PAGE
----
Chart Action

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(Pictured: Melanie, on stage in 1971.)

When Casey Kasem introduced the American Top 40 show from January 29, 1972, by saying, “There’s not a lot of chart action this week,” I thought, “If you want to make people listen, you should probably think of something else to say.” And as I listened, that teaser seemed even stranger.

Not a lot of chart action? Six new songs debuted on the 40 in that week. Three of them would become sizable hits: “The Lion Sleeps Tonight” by Robert John, “Bang a Gong” by T. Rex, and “Down by the Lazy River” by the Osmonds. One sticks in history (my version of history, at least) as a notable oddball: “Floy Joy” by the Supremes, in which Jean Terrell continues to sound exactly like Diana Ross and delivers a monster earworm. One had a longer afterlife in classic rock than on Top 40, “Feelin’ Alright” by Joe Cocker, and one didn’t last much beyond its chart run, “Together Let’s Find Love” by the Fifth Dimension.

Not a lot of chart action? Several songs took enormous drops within the 40: “Once You Understand” by Think (a record we’ve written about before and that must be heard to be believed) was down 12 to #35; “Hey Big Brother” by Rare Earth was down #15 to 34. Michael Jackson’s “Got to Be There” was down 12 to #31 and “One Monkey Don’t Stop No Show” by Honey Cone was down 13 to #30. The double-sided hit “Hey Girl” and “I Knew You When” by Donny Osmond was down 10 to #26. (And of the six songs that fell out of the 40, four fell clear out of the Hot 100.)

Not a lot of chart action? The single biggest mover in the countdown was an absolute rocket: “Hurting Each Other” by the Carpenters had hit the Hot 100 just two weeks before at #76; it went to #38 for the week of January 22 and was at #13 this week. And at #15 and #16 sat “Joy” by Apollo 100 and “Precious and Few” by Climax, up 20 and 18 places respectively.

But the truth of Casey’s tease became apparent as the countdown reached the Top 10. Seven of the 10 were in the same positions as the week before, including the top 5. The top 4, “American Pie,” Melanie’s “Brand New Key,” “Let’s Stay Together” by Al Green, and “Sunshine” by Jonathan Edwards, remained locked in those positions for a third consecutive week. “Brand New Key” had done three weeks at #1 starting in late December; it would be either the #1 or #2 song on the Hot 100 for seven straight weeks; “American Pie,” with four weeks at #1 in January, would be #1 or #2 for seven weeks in a row as well.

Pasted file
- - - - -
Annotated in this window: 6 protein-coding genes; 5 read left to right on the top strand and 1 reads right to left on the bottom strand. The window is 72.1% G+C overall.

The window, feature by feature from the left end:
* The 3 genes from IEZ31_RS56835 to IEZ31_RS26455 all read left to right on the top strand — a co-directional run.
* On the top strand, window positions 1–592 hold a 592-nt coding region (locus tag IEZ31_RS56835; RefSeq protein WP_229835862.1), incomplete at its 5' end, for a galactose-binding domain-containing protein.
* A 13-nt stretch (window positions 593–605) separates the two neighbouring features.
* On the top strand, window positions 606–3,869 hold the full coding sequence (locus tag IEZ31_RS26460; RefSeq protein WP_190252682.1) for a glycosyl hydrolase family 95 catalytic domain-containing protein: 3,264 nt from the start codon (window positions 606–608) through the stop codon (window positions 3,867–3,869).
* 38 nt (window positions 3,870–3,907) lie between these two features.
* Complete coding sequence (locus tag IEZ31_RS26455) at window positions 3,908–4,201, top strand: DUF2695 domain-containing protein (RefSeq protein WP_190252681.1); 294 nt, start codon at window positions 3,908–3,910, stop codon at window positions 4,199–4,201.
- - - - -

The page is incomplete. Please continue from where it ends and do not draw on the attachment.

Some other factoids:

On this show, Casey plays two versions of “I’d Like to Teach the World to Sing.” The New Seekers’ version is at #12 and the Hillside Singers’ version is at #19, both on the way down. In an AT40 Facebook group run by show historian Pete Battistini, he recently noted that when two versions of the spoken-word hit “The Americans” were in the Top 40 in early 1974, Casey eventually started playing only one of them. In March 1971, three versions of the theme from the movie Love Story spent three straight weeks in the Top 40, by Henry Mancini, Andy Williams, and Francis Lai. From looking at the original cue sheets for those shows, it’s not clear to me whether Casey played all three every week, or whether he played just a clip from one or more of them from time to time.

The 1/29/72 show features one of the all-time great AT40 train-wrecks: at #23, Casey plays Led Zeppelin’s “Black Dog,” which is immediately followed by Charley Pride’s “Kiss an Angel Good Morning” at #22. On the original show, a commercial break followed Pride; the next segment opened with #21, “Stay With Me” by Rod Stewart and Faces. If forced to defend my love for Top 40 radio and Top 40 music of the 1970s, that three-set right there might be the hill I’d die on.

No radio jock likes every song that he or she plays. We don’t usually come right out and tell you, although you can sometimes pick it up. Casey rarely betrayed it, but I suspect he disliked Sly and the Family Stone’s “Family Affair,” which was down to #18 on this week’s show. When it hit #1 the previous December, he’d announced it with a weirdly flat affect, and on this show, I thought I heard something in his voice again.

You can listen to American Top 40 in its totality, or you can listen for the little things. Either way, it’s three hours of fascinating chart action, guaranteed.

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